Not sure if we have discussed this before or not
so I thought I'd throw it out to see what responses
I can get.
Do you use any type of bobber, or strike indicator ?
If so, what kind & why do you prefer that type ?
If not, why don't you use them ?
Does the size of fish you are targeting determine if
you use a bobber, or indicator ?
I typically do not use them for any fish but panfish.
The fly I typically use is a nymph type that is weighted
to go down & the bobber is a simple foam type that has
been painted with bright paint. I have never used an
indicator any time that I've been after smallies, salmon,
or steelhead, they typically hit pretty hard not to feel
I'll sometimes put a small nymph on a dropper behind a large EHC when fishing runs. I'll typically use a large dry fly which functions both as an indicator and quite often the dry will take the fish. I've not tried the yarn type indicators as of yet although I do carry them in my vest. You just never know when you may want em....
When nymphing I use indicators that are kinda like little hollowed out pieces of fly line about an inch long. You just slide them over the leader and knots in the leader keep them from sliding down. They sink which is better than the floating foam kind because it doesn't limit the depth of your fly. I usually use one about 3 feet above the fly and another about a foot above that. They cast well and you can just leave them on if you switch over to a dry.
I normally only fish with as indicator in the Spring with higher water, I use a yarn indicator because they seem to be a little more sensitive. Usually use a blue, tan, or black poly yarn for the indicator, I don't care for most of the bright stuff on the market because imho the fish can get conditioned to the brighter indicators and will often times move or get tight lipped.
You'll be surprised how well you can see a black indicator, especially in low light conditions
I like to sight fish with nymphs without an indicator.
Learned this shallow water nymphing technique from Chuck Rizutto on the San Juan.
Use a little bit longer tippet, put the smallest split shot you can get away with roughly 6"-12" above your nymph or nymphs, cast 4-6 feet above the fish, let it sink for just a moment, if the fish moves to one side or the other, or opens their mouth(you will see the white on the inside of their mouth, this is called a 'wink' for any newbies). Slowly raise the rod or gently sweep it downstream to see if it was your bug they ate.
This technique is so easy, especially if you can see your fly such as a glo-bug, often times you can put it right in their mouth.
Another deadly technique is the 'Leisenring lift', I'll try to explain this tomorrow if someone else doesn't do it before.
I'm tired, and it's been a long day. nighty night.
Try a small float like you would find on a live bait rig, not the best in fast water or a heavy nymph but you can adjust it depending on what knot you put it on. The orange or yellow can give you a good visual on what is going on.
I do it all. On my furled leaders I do the first section in a bright color and use it for an indicator. Mostly on the very tiny flies.
I will also use the little styro balls and toothpick for shallow rivers and nymphs.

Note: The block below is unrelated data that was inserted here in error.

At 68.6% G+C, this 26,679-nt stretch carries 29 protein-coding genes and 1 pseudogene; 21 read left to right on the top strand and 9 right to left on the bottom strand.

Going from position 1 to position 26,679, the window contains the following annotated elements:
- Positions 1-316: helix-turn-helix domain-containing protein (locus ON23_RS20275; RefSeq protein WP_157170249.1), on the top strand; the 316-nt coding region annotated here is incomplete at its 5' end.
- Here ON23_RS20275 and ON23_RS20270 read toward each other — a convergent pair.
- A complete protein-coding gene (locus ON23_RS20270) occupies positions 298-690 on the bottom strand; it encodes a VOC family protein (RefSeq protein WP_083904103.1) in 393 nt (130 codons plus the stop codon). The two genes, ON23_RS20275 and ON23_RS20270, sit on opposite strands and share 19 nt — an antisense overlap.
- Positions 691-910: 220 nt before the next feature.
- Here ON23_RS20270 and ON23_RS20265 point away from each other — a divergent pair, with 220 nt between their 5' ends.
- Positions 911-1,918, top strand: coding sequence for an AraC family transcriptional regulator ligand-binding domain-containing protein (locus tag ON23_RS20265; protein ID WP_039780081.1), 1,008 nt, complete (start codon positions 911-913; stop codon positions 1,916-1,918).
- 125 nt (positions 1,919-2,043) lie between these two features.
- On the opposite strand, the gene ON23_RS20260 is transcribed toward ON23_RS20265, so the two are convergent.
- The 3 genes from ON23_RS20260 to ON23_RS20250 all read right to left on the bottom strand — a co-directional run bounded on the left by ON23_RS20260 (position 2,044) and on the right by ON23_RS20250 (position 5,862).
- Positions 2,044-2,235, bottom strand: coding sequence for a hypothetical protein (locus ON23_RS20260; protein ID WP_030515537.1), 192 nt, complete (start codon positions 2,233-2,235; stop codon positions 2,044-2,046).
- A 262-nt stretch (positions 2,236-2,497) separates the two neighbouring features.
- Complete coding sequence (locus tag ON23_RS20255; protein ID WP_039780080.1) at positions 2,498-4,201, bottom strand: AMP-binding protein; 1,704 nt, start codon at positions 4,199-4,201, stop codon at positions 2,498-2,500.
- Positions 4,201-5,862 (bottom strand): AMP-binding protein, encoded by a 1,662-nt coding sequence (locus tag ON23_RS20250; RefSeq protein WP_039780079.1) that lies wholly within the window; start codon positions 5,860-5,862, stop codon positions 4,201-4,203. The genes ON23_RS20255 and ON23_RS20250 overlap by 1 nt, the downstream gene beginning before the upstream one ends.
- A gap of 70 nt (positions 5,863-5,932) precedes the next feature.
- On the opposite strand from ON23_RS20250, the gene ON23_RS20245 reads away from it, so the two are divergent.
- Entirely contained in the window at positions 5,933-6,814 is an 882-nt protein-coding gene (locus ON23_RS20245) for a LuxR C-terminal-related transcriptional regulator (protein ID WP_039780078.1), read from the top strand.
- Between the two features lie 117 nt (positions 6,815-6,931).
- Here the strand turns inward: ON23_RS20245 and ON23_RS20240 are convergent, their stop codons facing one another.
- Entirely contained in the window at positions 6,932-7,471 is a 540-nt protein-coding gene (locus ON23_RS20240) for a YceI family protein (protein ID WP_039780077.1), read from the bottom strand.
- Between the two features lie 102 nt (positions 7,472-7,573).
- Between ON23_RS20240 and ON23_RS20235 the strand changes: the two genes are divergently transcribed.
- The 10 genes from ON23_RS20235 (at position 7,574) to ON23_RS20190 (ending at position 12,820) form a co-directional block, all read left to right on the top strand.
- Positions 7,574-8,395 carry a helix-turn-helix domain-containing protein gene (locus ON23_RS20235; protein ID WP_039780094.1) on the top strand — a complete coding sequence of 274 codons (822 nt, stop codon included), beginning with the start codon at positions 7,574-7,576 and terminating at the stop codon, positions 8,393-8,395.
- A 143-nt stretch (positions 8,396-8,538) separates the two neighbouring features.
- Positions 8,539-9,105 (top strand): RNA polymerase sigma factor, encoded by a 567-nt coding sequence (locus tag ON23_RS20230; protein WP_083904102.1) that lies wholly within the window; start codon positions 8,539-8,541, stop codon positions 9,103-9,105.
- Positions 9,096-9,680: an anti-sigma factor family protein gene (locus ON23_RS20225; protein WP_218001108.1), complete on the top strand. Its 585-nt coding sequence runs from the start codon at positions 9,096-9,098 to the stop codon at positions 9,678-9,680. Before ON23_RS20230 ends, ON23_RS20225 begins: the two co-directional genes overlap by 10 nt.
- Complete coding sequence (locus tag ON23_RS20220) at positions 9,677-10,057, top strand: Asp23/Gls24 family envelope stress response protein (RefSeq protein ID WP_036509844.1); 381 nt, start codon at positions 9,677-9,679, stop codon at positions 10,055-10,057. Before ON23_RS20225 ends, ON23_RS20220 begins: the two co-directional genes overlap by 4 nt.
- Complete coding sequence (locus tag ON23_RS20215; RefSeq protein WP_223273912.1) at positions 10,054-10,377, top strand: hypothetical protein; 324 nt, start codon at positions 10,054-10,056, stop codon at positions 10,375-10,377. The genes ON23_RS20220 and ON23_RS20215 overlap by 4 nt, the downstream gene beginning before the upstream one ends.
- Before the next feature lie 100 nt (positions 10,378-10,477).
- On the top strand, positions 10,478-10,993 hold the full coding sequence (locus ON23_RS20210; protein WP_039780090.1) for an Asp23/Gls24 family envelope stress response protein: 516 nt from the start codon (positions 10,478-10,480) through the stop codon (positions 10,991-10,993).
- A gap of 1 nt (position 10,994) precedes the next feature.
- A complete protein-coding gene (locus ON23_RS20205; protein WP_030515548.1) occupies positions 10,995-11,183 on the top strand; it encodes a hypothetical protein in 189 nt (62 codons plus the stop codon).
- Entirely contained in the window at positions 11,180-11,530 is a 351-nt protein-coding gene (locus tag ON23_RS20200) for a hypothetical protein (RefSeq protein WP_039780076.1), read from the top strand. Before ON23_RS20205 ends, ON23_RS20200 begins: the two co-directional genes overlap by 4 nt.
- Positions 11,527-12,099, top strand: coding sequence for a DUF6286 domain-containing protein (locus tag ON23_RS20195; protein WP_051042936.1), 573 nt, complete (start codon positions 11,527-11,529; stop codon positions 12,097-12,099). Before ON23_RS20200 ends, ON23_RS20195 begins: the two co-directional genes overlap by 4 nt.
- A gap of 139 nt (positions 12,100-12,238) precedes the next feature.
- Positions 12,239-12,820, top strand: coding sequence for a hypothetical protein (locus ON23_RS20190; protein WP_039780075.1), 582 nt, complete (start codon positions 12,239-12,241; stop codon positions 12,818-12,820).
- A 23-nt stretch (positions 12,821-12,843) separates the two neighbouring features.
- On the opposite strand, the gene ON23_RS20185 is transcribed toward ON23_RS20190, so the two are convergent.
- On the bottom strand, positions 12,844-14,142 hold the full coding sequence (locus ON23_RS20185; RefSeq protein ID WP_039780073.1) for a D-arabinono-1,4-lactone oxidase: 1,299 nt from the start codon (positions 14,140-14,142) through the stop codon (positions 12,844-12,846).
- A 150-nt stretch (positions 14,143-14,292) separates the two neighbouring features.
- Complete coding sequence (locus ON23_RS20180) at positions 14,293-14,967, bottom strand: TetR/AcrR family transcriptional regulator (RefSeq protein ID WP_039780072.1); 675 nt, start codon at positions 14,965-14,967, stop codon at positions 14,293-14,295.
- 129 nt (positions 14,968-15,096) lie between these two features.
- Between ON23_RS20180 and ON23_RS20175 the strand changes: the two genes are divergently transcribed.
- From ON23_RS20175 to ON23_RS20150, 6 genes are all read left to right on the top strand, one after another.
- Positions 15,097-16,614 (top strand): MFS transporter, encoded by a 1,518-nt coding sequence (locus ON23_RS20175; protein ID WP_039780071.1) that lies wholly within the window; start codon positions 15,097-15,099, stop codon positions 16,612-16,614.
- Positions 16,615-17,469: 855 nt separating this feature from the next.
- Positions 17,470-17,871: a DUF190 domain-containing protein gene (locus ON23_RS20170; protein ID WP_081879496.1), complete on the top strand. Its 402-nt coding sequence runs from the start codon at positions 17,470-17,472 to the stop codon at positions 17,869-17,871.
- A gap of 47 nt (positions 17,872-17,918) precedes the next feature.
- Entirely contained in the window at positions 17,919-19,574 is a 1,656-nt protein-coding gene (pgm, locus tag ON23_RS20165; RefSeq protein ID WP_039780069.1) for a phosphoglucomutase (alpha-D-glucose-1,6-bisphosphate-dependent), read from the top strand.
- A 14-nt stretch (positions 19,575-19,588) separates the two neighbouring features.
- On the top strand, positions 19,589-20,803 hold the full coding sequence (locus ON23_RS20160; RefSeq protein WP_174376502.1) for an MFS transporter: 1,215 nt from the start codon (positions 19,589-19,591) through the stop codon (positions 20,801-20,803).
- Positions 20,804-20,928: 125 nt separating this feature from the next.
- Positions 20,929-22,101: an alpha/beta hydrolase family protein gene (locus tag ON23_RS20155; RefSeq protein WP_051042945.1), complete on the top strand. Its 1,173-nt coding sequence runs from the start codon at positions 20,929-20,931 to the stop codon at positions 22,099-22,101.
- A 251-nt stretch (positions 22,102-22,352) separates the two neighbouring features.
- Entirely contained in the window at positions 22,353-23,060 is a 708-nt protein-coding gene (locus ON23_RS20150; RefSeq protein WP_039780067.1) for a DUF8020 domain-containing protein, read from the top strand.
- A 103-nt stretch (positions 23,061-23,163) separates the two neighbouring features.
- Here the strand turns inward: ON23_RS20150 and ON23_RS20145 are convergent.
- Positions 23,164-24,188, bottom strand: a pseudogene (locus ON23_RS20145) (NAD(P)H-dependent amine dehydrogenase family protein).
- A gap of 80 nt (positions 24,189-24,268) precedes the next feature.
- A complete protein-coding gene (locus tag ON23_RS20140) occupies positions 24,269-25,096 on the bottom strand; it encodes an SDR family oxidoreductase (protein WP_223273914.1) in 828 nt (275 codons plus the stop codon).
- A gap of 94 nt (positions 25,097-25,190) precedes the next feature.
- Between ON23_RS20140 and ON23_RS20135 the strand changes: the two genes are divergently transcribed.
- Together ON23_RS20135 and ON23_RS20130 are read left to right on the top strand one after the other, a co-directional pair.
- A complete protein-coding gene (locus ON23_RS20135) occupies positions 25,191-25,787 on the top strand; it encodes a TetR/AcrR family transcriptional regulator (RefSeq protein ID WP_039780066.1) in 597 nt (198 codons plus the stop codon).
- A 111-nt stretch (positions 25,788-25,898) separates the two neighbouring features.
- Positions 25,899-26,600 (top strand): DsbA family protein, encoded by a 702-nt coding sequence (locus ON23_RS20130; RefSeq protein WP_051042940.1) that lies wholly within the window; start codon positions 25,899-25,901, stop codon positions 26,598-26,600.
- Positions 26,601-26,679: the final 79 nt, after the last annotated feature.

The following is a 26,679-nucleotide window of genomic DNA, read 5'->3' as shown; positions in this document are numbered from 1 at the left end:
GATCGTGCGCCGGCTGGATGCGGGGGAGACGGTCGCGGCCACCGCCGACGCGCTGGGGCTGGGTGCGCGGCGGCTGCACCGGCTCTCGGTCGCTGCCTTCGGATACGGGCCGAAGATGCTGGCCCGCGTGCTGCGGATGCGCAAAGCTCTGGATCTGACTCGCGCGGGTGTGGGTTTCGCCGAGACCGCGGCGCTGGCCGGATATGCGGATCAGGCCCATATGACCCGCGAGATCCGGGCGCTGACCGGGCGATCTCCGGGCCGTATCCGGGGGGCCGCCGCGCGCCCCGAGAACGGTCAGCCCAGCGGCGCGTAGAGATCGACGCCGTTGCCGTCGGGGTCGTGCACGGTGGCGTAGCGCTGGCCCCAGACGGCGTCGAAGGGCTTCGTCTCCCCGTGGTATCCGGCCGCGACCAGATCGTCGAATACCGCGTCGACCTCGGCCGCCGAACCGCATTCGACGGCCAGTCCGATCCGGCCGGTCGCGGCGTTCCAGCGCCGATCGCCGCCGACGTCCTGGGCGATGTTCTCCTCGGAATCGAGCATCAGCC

I Love the HOPPER/DROPPER set up and will use that on stillwaters as well as rivers with different fly set up, like right now it would be a Cripple with either a Zebra or WD40.
For Stillwater, deep nymphing I use the Styro Break away so I can use 20' to 30' leader.
When fishing deep in stillwaters, fishing with an indicator can be a b*#ch with a 20ft leader. Phil Rowley and Brian Chan use these and Phil now sells them under his name. They are a 'Slip Strike Indicator' or 'Quick Release Indicator' and when enough tension is placed on the line (from a hook set or snag) they release and slide freely on the leader.
I think that I've tried almost everything over the years, including nail knotting a 8" peice of Flourescent line to the flyline & tieing the leader to that. Since I've been using the needle nail knot I can't do that anymore so I've been using Palsa foam indicators or those brightly colored stryo balls with the holes thru them. Instead of a toothpick I wrap a piece of tippet around the leader, thread the two ends of the tippet piece thru the ball & pull a small loop of leader thru it, I put a small piece of rubber band thru the loop & pull the rubber band almost completly thru the indicator. These usually will stay on all day & can be moved up & down the leader as needed. & if you want to take it off you don't have to take your shot, fly & whatever off to pull it off.
DOC, those are the breakaways I have been using for years. I first ordered them from Phil, but he only had the Round ones in two sizes at the time.
Then Dennis Brakke from "the fly desk" started carrying the egg ones in all different colors and sizes and I hate to say it, for a lot less.
Needless to say, I have a huge inventory of them now.
Here is how to attach them but, the picture is upside down. Loop and peg should be on top, but either way works. With the peg on top, if the line breaks you are less likely to loose it. It does float, but black and small a little hard to see.
FISHN50, you are right about the self made leaders and the knots making it a little tough to use these indicators, that is why I am interested in these "Thingamabob"